A Fight to Cap Those Apps

Writing recommendations can overwhelm high schools.

Writing recommendations can swamp counselors. Some states’ student-to-coun-
selor averages are much higher than the American School Counselor Association advises (more at www.usnews.com).
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Even for the most talented students, getting into a top-tier college often requires a bit of luck, so many seniors are trying to tip the odds in their favor by applying to lots of colleges. It's not uncommon for an ambitious prospective student to send applications to upwards of 20 schools. And it seems that high school faculty are bearing the brunt. "I have been the counselor eating dinner at my desk, processing the 20-plus applications of the overanxious, compulsive student whose family is paying more than $1,000 in application fees to have the most options possible," says Eva Dodds-Cannarsa, a high school teacher and dean of students at Detroit Country Day School. "And I resented the position, but it was their right to have their applications supported, and therefore, I worked late."

Not all counselors feel that way, however, and some high schools now are setting limits on the number of college recommendations their staff will write for students. Or at least they're trying to. There aren't any firm numbers on how many schools are setting such caps, though application limits have cropped up at a smattering of schools nationally. The epicenter seems to be New York City, where high-reaching students—and their parents—strongly object to the limits. Stuyvesant High School, or "Stuy," is a top-notch public school in New York that had a long-standing policy of limiting seniors to seven school recommendations. Earlier this year, however, a group of parents challenged the rule.

"A seven-application limit is no longer appropriate," says Florri Levy, whose son Dylan is a Stuy junior. Levy and other parents decided to take their concerns to the administration and found a surprising statute that they believe prohibits such restrictions.

"I had the feeling that what they were doing was not legal," says Jessica Wolff, another Stuy parent who worked with Levy to abolish the limits. Feeding on Wolff's intuition, Levy had scoured law books and found New York education code 209-A from 1968, which they believe prevents schools from limiting students' college applications.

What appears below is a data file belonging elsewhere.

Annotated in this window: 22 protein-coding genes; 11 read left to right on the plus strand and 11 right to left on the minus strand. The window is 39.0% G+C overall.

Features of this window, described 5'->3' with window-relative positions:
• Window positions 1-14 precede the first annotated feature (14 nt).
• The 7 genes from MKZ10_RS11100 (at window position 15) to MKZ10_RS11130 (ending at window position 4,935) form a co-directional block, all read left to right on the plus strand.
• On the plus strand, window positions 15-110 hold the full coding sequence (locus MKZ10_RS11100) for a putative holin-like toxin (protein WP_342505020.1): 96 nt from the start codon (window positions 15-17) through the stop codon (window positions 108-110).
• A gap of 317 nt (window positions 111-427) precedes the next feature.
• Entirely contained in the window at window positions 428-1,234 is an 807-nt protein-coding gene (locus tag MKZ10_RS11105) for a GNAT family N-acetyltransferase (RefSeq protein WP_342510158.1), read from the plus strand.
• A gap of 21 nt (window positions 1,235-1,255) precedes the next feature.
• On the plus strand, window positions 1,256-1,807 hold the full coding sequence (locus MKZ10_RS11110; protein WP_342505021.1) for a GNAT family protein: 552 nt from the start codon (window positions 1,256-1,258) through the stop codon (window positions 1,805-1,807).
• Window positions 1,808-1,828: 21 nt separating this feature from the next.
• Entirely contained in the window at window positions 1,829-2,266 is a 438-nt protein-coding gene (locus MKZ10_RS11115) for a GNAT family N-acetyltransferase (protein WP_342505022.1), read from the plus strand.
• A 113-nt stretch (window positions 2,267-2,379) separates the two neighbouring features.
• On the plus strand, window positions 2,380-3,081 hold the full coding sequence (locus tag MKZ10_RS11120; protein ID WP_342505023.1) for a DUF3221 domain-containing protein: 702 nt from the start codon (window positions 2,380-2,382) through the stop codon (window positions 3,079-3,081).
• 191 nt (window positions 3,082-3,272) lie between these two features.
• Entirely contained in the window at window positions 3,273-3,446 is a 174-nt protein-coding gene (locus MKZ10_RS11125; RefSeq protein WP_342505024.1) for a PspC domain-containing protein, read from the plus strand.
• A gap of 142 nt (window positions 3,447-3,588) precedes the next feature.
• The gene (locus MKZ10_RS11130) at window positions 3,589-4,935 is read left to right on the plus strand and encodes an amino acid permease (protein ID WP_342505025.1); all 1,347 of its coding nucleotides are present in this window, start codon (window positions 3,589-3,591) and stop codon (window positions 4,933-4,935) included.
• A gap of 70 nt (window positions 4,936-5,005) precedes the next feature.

Once the law was pointed out, the school was very quick to remove the limit, says Levy. Stuy's principal declined to comment on the policy, and no legal action was pursued.

Nevertheless, other high schools in the city continue to enforce limits. For example, Hunter College High School, a New York-based public school for the intellectually gifted, allows seniors no more than eight private-school applications. And many parents support that restriction.

"I think if they made the limit six, it would be more than enough," says Erika Moore, a Hunter parent. "People need to be a lot more Zen about this."

Thomas Hanley, director of college guidance at Loyola School, a Jesuit high school in New York, agrees. Beginning with the class of 2008, Loyola School will recommend that students apply to between eight and 10 colleges, with a strict exceptional limit of 14. "Our policy was not instituted to cut down on paperwork but with the hope that students will stop approaching the application process like a lottery—where the more tickets you have, the more chances you have of winning."

Wolff contends that these limits ignore that applying to college is not a one-size-fits-all process. "A seven-application limit is fine for some, but for others, like students who need to compare financial aid packages, it may not be," says Wolff. Levy's son Dylan says he's relieved the limit is gone. "It takes some of the pressure off," he explains.

College admission offices are ambivalent about how many schools prospective students apply to. They're eager for qualified candidates but frustrated when students they've accepted decide to enroll somewhere else. Though nonrestrictive policies allow students to delay making decisions upfront, they still will eventually face hard choices. More time for students to weigh their options means more work for high school administrators. Still, Wolff maintains it is no excuse for capping apps. "Schools can raise money, lobby, or take on volunteers," she says. "But it's not ok to limit student choices or ambitions."